An exchanged-traded fund (ETF) traditionally tracked an index. Now they cover domestic and global equity and fixed-income markets. For example, iShares S&P/TSX 60 Index Fund (TSX:XIU) is an ETF that tracks the S&P/TSX 60 Index, which is comprised of the 60-largest companies by market cap in the S&P/TSX Composite Index.

Whether you decide to invest in ETFs or stocks, you should know what you’re investing in. For example, before investing in the iShares S&P/TSX 60 Index Fund, investors should be aware that its sector weighting mirrors that of the S&P/TSX Composite Index. That is, it’s weighted heavily in financials and energy. Specifically, its financial-sector weighting is about 38.3% and its energy-sector weighting is roughly 18.4%.

You might want to manage your portfolio such that it has as little overlap as possible, so if one sector doesn’t do well, another might be chugging along fine. For example, the energy sector has performed badly in the last year because of low energy prices.

ETFs are great for instant diversification. It’s probably cheaper to invest in ETFs than stocks because each stock purchase requires a transaction fee. ETF investing should also take less time.

What about stock investing?

If you have more time on your hands and the interest to do so, you might want to invest in individual stocks. Doing so gives you more control.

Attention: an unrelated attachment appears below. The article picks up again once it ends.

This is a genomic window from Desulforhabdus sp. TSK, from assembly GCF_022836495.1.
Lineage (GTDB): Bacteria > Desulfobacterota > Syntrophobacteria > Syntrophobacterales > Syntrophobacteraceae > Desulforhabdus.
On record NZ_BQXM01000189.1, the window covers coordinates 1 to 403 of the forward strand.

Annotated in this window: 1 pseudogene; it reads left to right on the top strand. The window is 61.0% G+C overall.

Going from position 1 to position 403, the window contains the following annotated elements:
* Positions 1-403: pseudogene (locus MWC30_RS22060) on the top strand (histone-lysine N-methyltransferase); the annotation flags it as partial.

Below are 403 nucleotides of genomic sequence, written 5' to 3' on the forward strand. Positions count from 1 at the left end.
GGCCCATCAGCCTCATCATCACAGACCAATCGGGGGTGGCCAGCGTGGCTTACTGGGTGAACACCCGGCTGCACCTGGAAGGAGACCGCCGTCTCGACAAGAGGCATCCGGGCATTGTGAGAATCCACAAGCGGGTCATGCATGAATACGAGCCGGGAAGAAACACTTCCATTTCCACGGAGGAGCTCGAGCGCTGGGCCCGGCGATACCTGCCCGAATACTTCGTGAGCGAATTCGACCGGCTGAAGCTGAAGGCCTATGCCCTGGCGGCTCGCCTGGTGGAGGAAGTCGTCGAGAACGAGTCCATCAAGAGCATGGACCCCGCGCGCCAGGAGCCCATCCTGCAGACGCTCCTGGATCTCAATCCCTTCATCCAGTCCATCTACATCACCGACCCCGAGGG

For example, you might not like the huge financial and energy exposure in the iShares S&P/TSX 60 Index Fund. Instead, you can buy some shares of Royal Bank of Canada (TSX:RY)(NYSE:RY), which is the fund’s biggest holding with about an 8.5% weighting. (If you have a $10,000 portfolio, an 8.5% weighting equates to $850.) Instead of that weighting, you can choose a 5% weighting and buy $500 worth.

Royal Bank also pays a higher yield than the fund, which pays a 3.2% yield. However, the two investments can’t really be compared like that. To clarify, Royal Bank is only one company, but the fund gives you exposure to 60 companies, although you might not like all 60 of those companies.

Conclusion: Which should you choose?

ETF investing is a low-cost way to invest (typically less than 0.50%). There are many ETF choices for specific industries and even bonds. You can get started with smaller amounts than it would take to build a stock portfolio, and still be diversified.

Building a stock portfolio takes more time and costs more in transaction fees. However, if you’re interested in managing your portfolio, it can be very rewarding. Investors who choose this route should be ready for continuous learning as they gain real-life experience in investing. Perhaps starting with a virtual brokerage account for practice and getting a “feel” of the market is not a bad idea.

If one of your goals is to get higher income from your investments, then investing in individual stocks allows you to choose the ones with stable earnings and cash flows, which pay above-average yields that are safe and may be growing.

Of course, you can have the best of both worlds and invest in select ETFs and individual stocks as a part of your portfolio.

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Fool contributor Kay Ng owns shares of Royal Bank of Canada (USA).